The Eta Aquariid meteor shower is expected to come into full bloom on Tuesday, but an almost full moon could put a damper on things for us.
Skywatchers could expect to see between in the ballpark of 10 and 30 meteors per hour in the hours before dawn.
The ETA Aquariid should peak on the mornings of May 5 and 6, but due to the full moon, things viewing will likely be dampened.
A little history on the Eta Aquariid meteor shower tells us that it is caused by Halley's Comet. Earth crosses the comet's orbital path each spring between April and May. This happens again in October, which creates the Orionid meteor shower.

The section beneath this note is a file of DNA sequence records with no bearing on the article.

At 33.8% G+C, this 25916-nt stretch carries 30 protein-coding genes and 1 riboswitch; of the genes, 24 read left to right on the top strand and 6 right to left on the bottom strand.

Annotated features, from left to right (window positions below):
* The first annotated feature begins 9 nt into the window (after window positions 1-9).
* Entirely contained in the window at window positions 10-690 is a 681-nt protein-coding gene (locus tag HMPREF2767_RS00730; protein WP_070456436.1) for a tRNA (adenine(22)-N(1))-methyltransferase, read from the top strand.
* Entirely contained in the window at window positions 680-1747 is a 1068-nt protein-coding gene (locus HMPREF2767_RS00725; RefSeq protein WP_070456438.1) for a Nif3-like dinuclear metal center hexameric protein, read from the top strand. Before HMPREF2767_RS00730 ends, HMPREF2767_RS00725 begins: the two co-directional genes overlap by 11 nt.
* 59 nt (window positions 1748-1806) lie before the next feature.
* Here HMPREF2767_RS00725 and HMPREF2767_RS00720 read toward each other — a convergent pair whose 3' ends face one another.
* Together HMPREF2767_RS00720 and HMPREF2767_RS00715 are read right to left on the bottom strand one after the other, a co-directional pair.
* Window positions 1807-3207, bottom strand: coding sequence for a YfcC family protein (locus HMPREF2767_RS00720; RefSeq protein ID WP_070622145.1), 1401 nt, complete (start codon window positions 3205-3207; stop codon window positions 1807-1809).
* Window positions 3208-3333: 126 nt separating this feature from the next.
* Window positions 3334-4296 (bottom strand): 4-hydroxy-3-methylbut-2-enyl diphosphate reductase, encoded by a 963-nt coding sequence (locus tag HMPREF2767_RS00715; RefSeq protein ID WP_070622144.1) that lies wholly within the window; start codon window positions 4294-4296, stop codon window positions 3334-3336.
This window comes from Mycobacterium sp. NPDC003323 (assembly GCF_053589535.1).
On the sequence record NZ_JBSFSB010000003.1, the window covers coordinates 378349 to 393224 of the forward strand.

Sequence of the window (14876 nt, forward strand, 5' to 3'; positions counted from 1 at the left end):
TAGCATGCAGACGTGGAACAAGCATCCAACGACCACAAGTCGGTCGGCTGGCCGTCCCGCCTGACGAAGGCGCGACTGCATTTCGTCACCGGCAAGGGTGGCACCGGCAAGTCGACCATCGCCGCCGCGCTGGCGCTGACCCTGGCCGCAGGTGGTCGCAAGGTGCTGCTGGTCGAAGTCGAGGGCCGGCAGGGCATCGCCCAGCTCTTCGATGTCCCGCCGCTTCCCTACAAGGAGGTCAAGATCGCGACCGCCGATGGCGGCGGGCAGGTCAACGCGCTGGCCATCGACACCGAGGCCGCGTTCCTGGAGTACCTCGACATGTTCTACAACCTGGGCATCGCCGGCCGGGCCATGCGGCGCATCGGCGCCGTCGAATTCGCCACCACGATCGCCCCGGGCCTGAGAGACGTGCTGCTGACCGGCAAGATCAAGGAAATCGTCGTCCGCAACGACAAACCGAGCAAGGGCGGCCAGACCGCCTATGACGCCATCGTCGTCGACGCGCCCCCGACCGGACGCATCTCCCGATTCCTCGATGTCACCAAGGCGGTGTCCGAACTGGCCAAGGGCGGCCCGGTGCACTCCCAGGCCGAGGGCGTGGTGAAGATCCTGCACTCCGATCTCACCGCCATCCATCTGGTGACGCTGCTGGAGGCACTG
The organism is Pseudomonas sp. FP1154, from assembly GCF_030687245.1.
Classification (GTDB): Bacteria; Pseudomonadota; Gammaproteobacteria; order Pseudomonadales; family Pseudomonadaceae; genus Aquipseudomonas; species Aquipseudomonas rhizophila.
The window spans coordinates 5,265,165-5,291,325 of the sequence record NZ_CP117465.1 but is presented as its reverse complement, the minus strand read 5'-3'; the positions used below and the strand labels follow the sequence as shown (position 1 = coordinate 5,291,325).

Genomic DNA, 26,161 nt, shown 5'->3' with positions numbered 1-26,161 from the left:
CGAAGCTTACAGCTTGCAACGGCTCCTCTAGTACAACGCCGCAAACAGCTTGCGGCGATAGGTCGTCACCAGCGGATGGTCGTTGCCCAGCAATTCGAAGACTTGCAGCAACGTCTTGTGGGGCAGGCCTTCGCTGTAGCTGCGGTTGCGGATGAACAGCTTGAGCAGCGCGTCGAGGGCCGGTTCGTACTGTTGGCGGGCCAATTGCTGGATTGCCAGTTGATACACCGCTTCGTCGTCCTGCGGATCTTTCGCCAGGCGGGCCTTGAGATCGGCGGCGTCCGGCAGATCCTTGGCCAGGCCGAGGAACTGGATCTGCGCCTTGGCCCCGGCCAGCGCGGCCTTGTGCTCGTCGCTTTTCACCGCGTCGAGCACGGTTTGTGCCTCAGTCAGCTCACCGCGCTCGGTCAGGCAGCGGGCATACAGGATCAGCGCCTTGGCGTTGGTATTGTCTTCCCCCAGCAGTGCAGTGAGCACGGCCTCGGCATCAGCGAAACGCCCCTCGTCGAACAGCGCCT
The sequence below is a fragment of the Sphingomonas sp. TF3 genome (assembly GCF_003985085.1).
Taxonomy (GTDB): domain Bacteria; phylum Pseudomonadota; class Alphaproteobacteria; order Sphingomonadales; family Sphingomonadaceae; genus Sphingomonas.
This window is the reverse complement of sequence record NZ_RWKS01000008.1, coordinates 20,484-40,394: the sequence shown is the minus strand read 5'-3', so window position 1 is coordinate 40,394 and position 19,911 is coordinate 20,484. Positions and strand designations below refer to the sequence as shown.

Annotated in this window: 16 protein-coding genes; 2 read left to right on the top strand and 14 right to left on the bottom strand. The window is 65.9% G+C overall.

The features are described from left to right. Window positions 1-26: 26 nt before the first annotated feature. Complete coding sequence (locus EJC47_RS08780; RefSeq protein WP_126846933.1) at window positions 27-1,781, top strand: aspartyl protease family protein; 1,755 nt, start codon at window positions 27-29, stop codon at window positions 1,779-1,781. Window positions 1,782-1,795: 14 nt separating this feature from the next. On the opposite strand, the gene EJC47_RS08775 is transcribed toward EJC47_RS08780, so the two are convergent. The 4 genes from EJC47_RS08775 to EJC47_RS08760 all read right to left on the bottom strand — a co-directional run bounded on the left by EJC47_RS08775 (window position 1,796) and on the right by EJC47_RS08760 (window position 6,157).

If you do see one you will have to look quick because they will be streaking across our sky at 151,000 miles per hour, and only about half of them will leave persistent trains, which are glowing trails of energetic gas that remain for a few seconds after the passing of the meteor, according to NASA.